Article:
To prove some deeds of armes upon an equall pere?’
 
XXV
The wretched man at his imperious speach
Was all abasht, and low prostrating, said:
‘Good sir, let not my rudenes be no breach
Unto your patience, ne be ill ypaid;        220
For I unwares this way by fortune straid,
A silly pilgrim driven to distresse,
That seeke a lady—’ There he suddein staid,
And did the rest with grievous sighes suppresse,
While teares stood in his eies, few drops of bitternesse.        225
 
XXVI
‘What lady, man?’ said Trompart. ‘Take good hart,
And tell thy griefe, if any hidden lye:
Was never better time to shew thy smart
Then now that noble succor is thee by,
That is the whole worlds commune remedy.’        230
That chearful word his weak heart much did cheare,
And with vaine hope his spirits faint supply,
That bold he sayd: ‘O most redoubted pere,
Vouchsafe with mild regard a wretches cace to heare.’
 
XXVII
Then sighing sore, ‘It is not long,’ saide hee,
        235
‘Sith I enjoyd the gentlest dame alive;
Of whom a knight, no knight at all perdee,
But shame of all that doe for honor strive,
By treacherous deceipt did me deprive;
Through open outrage he her bore away,        240
And with fowle force unto his will did drive,
Which al good knights, that armes do bear this day,
Are bownd for to revenge and punish if they may.
 
XXVIII
‘And you, most noble lord, that can and dare
Redresse the wrong of miserable wight,        245
Cannot employ your most victorious speare
In better quarell then defence of right,
And for a lady gainst a faithlesse knight:
So shall your glory bee advaunced much,
And all faire ladies magnify your might,        250
And eke my selfe, albee I simple such,
Your worthy paine shall wel reward with guerdon rich.’
 
XXIX
With that out of his bouget forth he drew
Great store of treasure, therewith him to tempt;
But he on it lookt scornefully askew,        255
As much disdeigning to be so misdempt,
Or a war-monger to be basely nempt;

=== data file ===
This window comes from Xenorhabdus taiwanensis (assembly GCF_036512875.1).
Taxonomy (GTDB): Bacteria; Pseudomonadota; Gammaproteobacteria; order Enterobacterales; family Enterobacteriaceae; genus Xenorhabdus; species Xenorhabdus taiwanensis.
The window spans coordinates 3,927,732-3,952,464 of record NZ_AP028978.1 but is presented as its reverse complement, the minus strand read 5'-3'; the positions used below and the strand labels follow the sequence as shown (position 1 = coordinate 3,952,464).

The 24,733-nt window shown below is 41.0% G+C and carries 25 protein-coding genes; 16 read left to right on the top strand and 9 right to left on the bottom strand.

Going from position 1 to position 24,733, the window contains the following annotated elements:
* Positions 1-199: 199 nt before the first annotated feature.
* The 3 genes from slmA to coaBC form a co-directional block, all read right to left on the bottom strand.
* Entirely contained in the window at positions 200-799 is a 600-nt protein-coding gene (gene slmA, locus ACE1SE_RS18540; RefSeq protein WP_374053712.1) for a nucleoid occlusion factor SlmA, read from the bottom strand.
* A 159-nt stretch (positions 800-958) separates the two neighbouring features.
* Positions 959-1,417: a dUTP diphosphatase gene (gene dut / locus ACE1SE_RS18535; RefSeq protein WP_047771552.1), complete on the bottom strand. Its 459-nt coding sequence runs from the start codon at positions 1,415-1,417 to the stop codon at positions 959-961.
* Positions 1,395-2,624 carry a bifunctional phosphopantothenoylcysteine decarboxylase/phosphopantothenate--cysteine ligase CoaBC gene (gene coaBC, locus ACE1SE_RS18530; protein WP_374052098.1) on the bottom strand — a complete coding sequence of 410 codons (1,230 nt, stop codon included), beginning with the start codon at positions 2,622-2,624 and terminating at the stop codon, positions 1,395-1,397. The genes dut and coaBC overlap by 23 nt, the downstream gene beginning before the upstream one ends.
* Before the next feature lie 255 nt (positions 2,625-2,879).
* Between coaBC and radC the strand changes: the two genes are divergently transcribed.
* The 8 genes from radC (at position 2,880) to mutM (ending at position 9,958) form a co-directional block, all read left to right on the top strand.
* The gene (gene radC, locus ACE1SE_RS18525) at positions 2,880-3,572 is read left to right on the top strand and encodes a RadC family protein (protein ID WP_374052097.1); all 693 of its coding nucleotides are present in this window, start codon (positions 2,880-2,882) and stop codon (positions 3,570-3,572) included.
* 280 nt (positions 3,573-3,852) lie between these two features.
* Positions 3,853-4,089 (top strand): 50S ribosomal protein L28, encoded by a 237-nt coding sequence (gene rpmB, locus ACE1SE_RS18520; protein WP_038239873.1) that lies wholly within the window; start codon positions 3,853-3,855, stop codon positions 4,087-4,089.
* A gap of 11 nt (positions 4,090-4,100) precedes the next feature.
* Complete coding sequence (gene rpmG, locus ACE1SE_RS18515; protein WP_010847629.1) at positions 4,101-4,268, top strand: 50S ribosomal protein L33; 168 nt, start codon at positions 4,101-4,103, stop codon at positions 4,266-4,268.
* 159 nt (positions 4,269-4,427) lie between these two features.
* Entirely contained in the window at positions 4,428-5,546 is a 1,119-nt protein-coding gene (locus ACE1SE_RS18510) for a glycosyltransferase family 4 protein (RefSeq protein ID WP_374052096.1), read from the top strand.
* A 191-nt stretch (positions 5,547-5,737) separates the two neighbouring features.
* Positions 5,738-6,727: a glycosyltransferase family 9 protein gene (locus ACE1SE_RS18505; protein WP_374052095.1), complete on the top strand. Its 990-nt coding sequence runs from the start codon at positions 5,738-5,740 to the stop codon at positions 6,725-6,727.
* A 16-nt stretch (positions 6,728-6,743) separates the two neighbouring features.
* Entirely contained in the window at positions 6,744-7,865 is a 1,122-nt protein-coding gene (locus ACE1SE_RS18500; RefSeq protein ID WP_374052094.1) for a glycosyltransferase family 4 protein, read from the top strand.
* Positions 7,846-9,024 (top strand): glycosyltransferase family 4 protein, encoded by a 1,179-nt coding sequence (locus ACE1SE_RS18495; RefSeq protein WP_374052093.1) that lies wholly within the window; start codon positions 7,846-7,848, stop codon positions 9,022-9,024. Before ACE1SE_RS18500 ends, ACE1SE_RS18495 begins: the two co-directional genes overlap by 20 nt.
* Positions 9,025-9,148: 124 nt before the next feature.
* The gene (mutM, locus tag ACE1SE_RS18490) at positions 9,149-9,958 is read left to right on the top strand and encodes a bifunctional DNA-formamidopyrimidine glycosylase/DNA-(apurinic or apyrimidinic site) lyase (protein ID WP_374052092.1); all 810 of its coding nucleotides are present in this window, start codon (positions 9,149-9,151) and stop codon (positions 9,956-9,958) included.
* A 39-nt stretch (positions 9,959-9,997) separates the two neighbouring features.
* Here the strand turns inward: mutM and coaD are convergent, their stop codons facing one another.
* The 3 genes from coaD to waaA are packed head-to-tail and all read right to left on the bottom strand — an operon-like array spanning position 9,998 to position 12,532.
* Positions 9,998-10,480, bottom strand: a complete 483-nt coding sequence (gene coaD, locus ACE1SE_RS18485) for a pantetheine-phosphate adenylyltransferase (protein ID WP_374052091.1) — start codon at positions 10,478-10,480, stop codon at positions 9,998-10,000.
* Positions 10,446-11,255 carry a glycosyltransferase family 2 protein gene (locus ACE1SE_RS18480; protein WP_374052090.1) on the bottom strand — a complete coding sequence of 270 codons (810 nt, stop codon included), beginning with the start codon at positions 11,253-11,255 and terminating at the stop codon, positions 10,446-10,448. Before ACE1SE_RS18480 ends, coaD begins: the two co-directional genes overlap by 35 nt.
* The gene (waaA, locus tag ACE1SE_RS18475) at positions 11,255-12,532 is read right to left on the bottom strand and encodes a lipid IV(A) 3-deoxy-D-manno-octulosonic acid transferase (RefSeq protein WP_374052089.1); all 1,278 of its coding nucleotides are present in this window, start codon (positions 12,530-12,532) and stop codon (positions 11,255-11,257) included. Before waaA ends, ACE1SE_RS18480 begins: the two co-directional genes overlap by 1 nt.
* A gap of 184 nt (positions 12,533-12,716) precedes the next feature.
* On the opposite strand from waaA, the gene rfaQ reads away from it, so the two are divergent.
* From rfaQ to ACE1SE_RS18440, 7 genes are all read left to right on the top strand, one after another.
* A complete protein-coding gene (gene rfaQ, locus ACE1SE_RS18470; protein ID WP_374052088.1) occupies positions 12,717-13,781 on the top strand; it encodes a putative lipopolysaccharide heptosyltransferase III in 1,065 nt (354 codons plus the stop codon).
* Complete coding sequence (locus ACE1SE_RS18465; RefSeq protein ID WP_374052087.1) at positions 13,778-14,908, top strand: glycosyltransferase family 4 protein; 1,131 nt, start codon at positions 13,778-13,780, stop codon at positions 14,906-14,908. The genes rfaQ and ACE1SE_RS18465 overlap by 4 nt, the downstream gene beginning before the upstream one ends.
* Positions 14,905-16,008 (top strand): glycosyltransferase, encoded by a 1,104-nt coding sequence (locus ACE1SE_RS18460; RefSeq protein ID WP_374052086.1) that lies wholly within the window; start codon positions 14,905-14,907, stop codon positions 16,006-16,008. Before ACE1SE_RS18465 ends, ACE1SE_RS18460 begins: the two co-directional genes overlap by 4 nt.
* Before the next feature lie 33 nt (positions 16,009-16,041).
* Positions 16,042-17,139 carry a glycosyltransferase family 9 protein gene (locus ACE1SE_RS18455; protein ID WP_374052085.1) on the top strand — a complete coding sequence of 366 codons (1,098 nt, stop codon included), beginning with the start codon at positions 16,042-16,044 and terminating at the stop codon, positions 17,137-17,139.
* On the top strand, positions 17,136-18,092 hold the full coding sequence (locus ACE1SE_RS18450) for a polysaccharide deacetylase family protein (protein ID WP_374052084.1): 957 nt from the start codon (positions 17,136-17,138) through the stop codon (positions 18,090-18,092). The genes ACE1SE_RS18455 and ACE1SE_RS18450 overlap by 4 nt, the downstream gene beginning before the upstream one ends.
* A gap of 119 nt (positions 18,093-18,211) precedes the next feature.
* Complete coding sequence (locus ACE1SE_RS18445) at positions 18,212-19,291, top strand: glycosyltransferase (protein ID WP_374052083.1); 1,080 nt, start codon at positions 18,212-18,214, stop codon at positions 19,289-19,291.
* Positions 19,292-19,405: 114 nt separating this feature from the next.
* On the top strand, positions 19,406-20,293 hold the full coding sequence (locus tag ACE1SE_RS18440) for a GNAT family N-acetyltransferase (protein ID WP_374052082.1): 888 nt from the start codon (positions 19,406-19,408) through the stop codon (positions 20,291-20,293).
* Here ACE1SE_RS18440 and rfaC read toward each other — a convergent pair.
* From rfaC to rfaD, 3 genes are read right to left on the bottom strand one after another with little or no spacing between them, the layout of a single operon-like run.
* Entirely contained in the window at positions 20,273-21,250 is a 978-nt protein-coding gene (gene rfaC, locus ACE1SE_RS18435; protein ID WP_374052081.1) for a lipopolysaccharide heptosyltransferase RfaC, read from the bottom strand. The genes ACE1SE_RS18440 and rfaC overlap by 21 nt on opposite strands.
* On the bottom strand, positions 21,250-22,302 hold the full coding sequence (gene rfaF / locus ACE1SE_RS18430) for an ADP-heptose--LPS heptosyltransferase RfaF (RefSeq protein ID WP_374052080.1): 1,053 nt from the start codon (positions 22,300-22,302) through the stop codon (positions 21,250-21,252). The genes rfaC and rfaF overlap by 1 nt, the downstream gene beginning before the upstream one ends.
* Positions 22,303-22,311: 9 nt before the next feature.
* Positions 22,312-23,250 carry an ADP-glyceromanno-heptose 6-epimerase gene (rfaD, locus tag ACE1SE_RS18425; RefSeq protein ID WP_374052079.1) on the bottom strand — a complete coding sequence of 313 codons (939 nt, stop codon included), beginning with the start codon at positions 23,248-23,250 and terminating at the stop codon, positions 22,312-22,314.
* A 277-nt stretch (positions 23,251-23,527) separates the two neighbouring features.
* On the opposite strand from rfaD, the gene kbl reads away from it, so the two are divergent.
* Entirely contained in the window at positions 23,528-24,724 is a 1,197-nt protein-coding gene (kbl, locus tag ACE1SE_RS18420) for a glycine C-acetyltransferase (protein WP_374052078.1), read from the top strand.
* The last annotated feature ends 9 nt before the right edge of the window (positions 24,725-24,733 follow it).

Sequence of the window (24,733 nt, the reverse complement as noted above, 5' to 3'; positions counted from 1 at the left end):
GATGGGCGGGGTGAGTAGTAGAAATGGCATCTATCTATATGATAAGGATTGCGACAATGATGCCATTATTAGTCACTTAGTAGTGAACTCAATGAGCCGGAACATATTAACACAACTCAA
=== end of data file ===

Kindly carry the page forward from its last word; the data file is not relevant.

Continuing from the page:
And sayd: ‘Thy offers base I greatly loth,
And eke thy words uncourteous and unkempt:
I tread in dust thee and thy money both,        260
That, were it not for shame—’ So turned from him wroth.
 
XXX
But Trompart, that his maistres humor knew,
In lofty looks to hide an humble minde,
Was inly tickled with that golden vew,
And in his eare him rownded close behinde:        265
Yet stoupt he not, but lay still in the winde,
Waiting advauntage on the pray to sease;
Till Trompart, lowly to the grownd inclinde,
Besought him his great corage to appease,
And pardon simple man, that rash did him displease.        270
 
XXXI
Big looking like a doughty doucepere,
At last he thus: ‘Thou clod of vilest clay,
I pardon yield, and with thy rudenes beare;
But weete henceforth, that all that golden pray,
And all that els the vaine world vaunten may,        275
I loath as doung, ne deeme my dew reward:
Fame is my meed, and glory vertues pay:
But minds of mortal men are muchell mard
And mov’d amisse with massy mucks unmeet regard.
 
XXXII
‘And more, I graunt to thy great misery
        280
Gratious respect; thy wife shall backe be sent,
And that vile knight, who ever that he bee,
Which hath thy lady reft, and knighthood shent,
By Sanglamort my sword, whose deadly dent
The blood hath of so many thousands shedd,        285
I sweare, ere long shall dearly it repent;
Ne he twixt heven and earth shall hide his hedd,
But soone he shalbe fownd, and shortly doen be dedd.’
 
XXXIII
The foolish man thereat woxe wondrous blith,
As if the word so spoken were halfe donne,        290
And humbly thanked him a thousand sith,
That had from death to life him newly wonne.
Tho forth the boaster marching, brave begonne
His stolen steed to thunder furiously,
As if he heaven and hell would overonne,        295
And all the world confound with cruelty,
That much Malbecco joyed in his jollity.
 
XXXIV
Thus long they three together traveiled,
Through many a wood and many an uncouth way,
To seeke his wife, that was far wandered:        300
But those two sought nought but the present pray,
To weete, the treasure which he did bewray,
On which their eies and harts were wholly sett,
With purpose how they might it best betray;
For sith the howre that first he did them lett        305
The same behold, therwith their keene desires were whett.
 
XXXV
It fortuned, as they together far’d,
They spide, where Paridell came pricking fast
Upon the plaine, the which him selfe prepar’d
To giust with that brave straunger knight a cast,        310
As on adventure by the way he past:
Alone he rode without his paragone;
For having filcht her bells, her up he cast
To the wide world, and let her fly alone;
He nould be clogd. So had he served many one.        315
 
XXXVI
The gentle lady, loose at randon lefte,
The greene-wood long did walke, and wander wide
At wilde adventure, like a forlorne wefte,
Till on a day the Satyres her espide
Straying alone withouten groome or guide:        320
Her up they tooke, and with them home her ledd,
With them as housewife ever to abide,
To milk their gotes, and make them cheese and bredd,
And every one as commune good her handeled: